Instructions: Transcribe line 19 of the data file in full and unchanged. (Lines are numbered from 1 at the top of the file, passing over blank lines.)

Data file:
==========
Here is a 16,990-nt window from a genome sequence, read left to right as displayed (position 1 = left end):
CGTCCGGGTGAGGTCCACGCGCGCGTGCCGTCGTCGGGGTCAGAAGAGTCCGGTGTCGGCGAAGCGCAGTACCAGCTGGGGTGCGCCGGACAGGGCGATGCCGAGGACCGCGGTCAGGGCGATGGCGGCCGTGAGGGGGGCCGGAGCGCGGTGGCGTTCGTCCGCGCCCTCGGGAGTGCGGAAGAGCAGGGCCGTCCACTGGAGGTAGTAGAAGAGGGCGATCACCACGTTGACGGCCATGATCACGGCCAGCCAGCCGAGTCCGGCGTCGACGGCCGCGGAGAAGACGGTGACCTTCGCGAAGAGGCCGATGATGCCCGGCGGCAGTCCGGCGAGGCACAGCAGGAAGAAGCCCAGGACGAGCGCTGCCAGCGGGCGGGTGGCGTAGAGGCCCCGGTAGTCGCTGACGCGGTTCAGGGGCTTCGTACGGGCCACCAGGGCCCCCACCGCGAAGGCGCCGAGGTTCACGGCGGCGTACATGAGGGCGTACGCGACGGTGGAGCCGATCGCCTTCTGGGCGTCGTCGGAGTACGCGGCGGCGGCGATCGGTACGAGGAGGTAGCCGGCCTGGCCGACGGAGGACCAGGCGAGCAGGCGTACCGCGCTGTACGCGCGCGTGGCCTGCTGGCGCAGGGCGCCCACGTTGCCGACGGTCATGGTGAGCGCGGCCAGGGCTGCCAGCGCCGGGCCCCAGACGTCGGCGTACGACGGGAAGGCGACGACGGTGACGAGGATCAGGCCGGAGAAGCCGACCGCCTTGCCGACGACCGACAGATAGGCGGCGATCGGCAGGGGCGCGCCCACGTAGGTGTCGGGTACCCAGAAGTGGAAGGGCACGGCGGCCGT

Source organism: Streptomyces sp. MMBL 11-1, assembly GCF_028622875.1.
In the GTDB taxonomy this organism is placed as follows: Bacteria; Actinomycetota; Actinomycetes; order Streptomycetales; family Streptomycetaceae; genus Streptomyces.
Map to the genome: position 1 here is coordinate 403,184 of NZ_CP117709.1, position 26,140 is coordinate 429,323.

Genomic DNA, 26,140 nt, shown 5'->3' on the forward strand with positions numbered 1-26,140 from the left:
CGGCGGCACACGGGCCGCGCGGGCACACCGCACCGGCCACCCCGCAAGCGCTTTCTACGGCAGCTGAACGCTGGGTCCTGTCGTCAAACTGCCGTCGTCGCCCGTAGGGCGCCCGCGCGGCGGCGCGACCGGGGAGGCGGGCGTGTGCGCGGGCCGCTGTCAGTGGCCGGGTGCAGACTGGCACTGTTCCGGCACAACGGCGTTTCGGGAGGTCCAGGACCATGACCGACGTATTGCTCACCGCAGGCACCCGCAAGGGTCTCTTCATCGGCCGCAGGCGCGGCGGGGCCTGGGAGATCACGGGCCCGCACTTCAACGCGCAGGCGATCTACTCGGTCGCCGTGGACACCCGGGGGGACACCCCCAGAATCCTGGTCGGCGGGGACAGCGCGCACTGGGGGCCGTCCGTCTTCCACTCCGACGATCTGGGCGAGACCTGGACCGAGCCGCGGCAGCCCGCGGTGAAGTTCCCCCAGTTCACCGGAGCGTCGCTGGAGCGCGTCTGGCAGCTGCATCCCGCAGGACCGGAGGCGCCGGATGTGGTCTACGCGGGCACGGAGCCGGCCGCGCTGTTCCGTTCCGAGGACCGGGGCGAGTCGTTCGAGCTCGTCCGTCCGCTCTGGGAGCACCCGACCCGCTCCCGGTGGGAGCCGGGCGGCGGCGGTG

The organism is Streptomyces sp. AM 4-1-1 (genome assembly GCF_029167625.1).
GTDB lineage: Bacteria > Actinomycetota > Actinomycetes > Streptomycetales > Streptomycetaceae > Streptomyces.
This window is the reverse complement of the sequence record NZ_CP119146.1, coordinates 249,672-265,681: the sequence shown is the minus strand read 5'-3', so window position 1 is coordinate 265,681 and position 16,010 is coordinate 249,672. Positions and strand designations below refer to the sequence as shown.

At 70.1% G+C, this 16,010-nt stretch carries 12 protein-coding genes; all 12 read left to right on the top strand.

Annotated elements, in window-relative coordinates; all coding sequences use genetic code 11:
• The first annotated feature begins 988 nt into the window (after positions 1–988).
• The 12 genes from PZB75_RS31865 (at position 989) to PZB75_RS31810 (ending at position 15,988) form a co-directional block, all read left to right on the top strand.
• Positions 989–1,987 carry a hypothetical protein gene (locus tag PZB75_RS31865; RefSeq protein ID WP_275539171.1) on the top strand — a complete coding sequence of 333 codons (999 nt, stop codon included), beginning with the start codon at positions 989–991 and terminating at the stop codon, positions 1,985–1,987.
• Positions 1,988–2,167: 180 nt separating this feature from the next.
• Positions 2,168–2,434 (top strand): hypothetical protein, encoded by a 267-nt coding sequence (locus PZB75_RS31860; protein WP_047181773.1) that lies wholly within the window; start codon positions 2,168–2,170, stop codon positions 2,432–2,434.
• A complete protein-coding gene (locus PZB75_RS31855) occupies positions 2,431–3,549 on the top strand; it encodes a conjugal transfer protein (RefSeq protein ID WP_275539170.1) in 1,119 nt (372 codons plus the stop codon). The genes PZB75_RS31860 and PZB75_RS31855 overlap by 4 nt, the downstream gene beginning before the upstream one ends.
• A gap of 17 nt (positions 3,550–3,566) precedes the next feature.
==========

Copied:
• A gap of 17 nt (positions 3,550–3,566) precedes the next feature.